A noodle spree cannot be styled into a classy picture. Period.
Forget about my hunt for Singapore’s best ramen.
Why spend an average of $15 in one sitting, to pick out the subjective best from what seems to be dozens of new ramen joints flowering up all over the country, to guzzle high sodium, fat-saturated soups and slurp up ramen portions which are clearly out of my league? And they seem to all be, to quote Anthony Bourdain, “A hideous, generic sprawl of soul-destroying sameness”.
If I want to find the Best _______ (insert appropriate latest food fad), I’m not about to sacrifice my health thank you very much.
But that isn’t to say I’m never eating ramen out ever again, only that I’ll do so when I feel like it. And hey, if I happen to stumble across the ramen that blows my socks off to the Land Of The Rising Sun, well good for me. I’ll be sure to let you know all about it.
In the meantime, I think my current ramen, udon, soba windfall from Scotts Isetan on Saturday should tide me over till my future fateful encounter.
Mom and I were supposed to be shopping for formal clothes for my interview on Friday. The operational word being ‘supposed’, of course. We ended up taking the forbidden step down into the basement of Scotts Isetan and let’s just say that the rest of my potential clothes shopping silently, wisely slunk away amidst the more intimidating presence of Japanese groceries.
More like it fled actually, white flag fluttering behind it when we came across air-flown Japanese ramen going for about $12, a pack of which contains three servings. That’s $4 for a bowl of reasonably portioned ramen for you. My mom being the woman that she is naturally bought at least one of each of the variety of soup bases they had on display. She stuck to the traditional miso and shoyu bases. I, however, almost went into a frenzy when I saw this:
Squid Ink Soba
As long as it’s Squid Ink Anything, I’m all over it. This entire pack shall all be mine. MINE! My precioussss…
I must snap pretty pictures of this when I cook it.
Then we took about two steps over to the soba and udon counter, and the spree continued with a frightening lack of restraint that I’ve come to associate with my mom and good food.
$10 for 3 packets of delightfully springy, chilled udon. I usually have no issues with descriptions, but here I come to a screeching halt at describing freshness. How else do I elaborate on that? It’s fresh. Nuff said. As fresh as frozen goods get anyway.
And the same goes for the soba and it’s wonderful earthy, full, buckwheat flavour.
All of the noodles come with packets of soup bases and seasonings.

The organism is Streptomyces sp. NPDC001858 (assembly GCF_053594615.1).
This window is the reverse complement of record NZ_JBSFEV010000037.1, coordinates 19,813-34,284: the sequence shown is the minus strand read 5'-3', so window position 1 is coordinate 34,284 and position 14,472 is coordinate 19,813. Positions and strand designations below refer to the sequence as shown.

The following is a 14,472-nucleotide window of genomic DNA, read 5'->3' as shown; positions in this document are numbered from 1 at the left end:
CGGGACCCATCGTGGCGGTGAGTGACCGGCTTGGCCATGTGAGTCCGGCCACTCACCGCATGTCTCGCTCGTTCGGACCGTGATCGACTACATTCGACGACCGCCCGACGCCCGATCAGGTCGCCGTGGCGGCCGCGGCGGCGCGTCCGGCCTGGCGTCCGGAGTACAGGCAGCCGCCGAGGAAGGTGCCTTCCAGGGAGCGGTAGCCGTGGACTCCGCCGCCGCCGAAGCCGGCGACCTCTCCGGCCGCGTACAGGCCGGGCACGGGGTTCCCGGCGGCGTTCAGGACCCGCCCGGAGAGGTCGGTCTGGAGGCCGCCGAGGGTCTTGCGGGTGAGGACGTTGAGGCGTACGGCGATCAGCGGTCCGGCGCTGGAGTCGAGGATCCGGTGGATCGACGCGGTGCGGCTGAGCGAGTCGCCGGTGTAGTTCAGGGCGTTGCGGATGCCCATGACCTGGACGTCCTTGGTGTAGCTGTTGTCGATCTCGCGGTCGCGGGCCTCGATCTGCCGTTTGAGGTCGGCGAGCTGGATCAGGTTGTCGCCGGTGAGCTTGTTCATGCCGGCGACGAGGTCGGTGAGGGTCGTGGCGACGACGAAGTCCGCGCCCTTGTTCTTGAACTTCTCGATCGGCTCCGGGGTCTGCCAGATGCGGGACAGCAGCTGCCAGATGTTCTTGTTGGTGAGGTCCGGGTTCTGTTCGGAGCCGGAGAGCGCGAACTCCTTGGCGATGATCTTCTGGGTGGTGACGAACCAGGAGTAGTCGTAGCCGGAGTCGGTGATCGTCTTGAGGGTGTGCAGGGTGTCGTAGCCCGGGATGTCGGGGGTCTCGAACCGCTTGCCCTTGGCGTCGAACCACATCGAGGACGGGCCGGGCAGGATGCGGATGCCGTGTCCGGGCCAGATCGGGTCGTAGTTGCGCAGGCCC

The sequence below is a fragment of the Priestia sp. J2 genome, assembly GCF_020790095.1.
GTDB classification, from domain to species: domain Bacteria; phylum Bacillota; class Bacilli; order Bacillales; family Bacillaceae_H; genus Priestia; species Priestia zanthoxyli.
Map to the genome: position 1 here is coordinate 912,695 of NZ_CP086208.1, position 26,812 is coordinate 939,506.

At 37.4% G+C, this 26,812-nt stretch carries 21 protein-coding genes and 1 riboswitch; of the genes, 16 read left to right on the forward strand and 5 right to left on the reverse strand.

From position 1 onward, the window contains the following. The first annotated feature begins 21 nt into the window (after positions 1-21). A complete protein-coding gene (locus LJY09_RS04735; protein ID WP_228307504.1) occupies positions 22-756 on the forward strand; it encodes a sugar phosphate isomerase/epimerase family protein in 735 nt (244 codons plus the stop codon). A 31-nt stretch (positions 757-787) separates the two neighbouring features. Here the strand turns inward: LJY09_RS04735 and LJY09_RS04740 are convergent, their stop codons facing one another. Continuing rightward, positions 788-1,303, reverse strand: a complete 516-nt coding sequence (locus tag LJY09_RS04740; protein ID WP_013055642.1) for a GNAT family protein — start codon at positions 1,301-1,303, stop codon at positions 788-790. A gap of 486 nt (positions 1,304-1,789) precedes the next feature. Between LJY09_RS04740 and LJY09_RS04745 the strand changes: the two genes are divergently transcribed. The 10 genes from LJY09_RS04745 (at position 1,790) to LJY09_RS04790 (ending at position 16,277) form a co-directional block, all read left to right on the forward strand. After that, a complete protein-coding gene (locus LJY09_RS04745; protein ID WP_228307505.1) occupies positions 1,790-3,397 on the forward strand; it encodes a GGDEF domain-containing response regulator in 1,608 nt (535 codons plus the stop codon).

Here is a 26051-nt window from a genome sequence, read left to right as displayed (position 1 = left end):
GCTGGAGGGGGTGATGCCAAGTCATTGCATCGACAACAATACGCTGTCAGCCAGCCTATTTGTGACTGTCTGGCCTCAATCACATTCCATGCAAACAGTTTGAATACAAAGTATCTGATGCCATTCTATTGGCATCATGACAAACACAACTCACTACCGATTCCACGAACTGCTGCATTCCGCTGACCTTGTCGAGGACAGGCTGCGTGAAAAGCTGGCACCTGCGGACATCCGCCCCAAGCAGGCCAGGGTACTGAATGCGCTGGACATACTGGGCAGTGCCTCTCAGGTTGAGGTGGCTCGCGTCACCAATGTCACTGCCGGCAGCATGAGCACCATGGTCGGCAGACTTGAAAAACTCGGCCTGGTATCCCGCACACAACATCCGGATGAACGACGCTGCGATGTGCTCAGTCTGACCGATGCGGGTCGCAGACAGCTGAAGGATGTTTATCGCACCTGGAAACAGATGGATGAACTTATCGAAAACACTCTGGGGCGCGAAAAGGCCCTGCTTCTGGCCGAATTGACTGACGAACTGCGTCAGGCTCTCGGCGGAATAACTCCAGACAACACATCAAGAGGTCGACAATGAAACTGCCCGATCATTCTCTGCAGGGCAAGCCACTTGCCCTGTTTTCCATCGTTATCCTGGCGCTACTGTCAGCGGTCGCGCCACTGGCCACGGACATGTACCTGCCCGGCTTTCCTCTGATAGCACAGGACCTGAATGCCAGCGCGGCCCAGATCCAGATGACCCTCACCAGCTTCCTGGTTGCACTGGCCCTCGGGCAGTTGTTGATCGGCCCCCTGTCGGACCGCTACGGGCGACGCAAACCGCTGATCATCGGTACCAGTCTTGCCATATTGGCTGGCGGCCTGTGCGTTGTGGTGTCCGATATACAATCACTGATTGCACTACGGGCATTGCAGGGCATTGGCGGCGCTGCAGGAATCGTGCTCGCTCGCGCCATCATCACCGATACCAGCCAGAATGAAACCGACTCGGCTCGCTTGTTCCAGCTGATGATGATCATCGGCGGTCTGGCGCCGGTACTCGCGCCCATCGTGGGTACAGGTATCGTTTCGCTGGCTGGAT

The stingy ramen woman at the sampling counter informed us that they’d be selling the noodles till the 15th of April only. Well, what are you waiting for? I propose ditching that dinner at Ajisan (the bane of my love for Japanese food) for quality Japanese noodles from Isetan.
I’d just caution you about the Singaporean lady in charge of the ramen samples they were giving out. My mom and I had to stand there, in her face, for more than half a minute for her to look at us and stare, then an additional “Can we try?” finally got us pathetic sample portions. Why is it that Singaporeans don’t understand the power of sampling? It’s kiasu-ness through and through. I find it a shame that people don’t hand out sample often enough because of our inherent need to exploit such samples when they’re present, regardless of the absence of genuine interest in purchasing.
I hope the generous Japanese man hands out samples for you. Soothing, hot ramen and a sincere smile.
How to cook Japanese noodles
Cooking ramen, soba or udon from Isetan cannot be done the Maggie mee way (both soup and noodles in the same pot) because of how floury they are. I highly doubt you’d like your soup tasting floury. Think of those hawkers selling noodles in any hawker centre. They have to blanch noodles in boiling hot water in a net before serving it up.
Keep the noodles and their seasonings in the freezer.
- Sieve/colander/noodle net
1. Have enough boiling water in a pot for the amount of noodles you’ll be cooking.
2. In a separate pot, boil some water for the amount of soup you wish to have with your noodles. Add the seasoning that comes with the noodles into the pot and pour the soup into your serving bowl. I would recommend that you place all remove the solid, white fats from the packet before adding the seasoning into the pot. There’s just something about the visible fats that alarms me.
3. Place your frozen noodles in the pot with boiling water for 1-2 minutes. Test done-ness, then quickly fish the noodles from the water or drain the pot into a colander. Under running tap water, carefully wash the hot noodles to remove any remaining flour. Add your noodles to the bowl of soup, with additional bamboo shoots (which can be purchased along with the ramen at Isetan) or wakame seaweed or corn or hard boiled egg if you wish. I would encourage you to add plenty of veg of course.
Note: If you prefer your noodles cold, like cold soba, proceed with blanching the noodles, fishing them out, washing them and then quickly immersing them in an ice bath to stop the cooking process and chilling the noodles. Serve up with a separate bowl of soba sauce.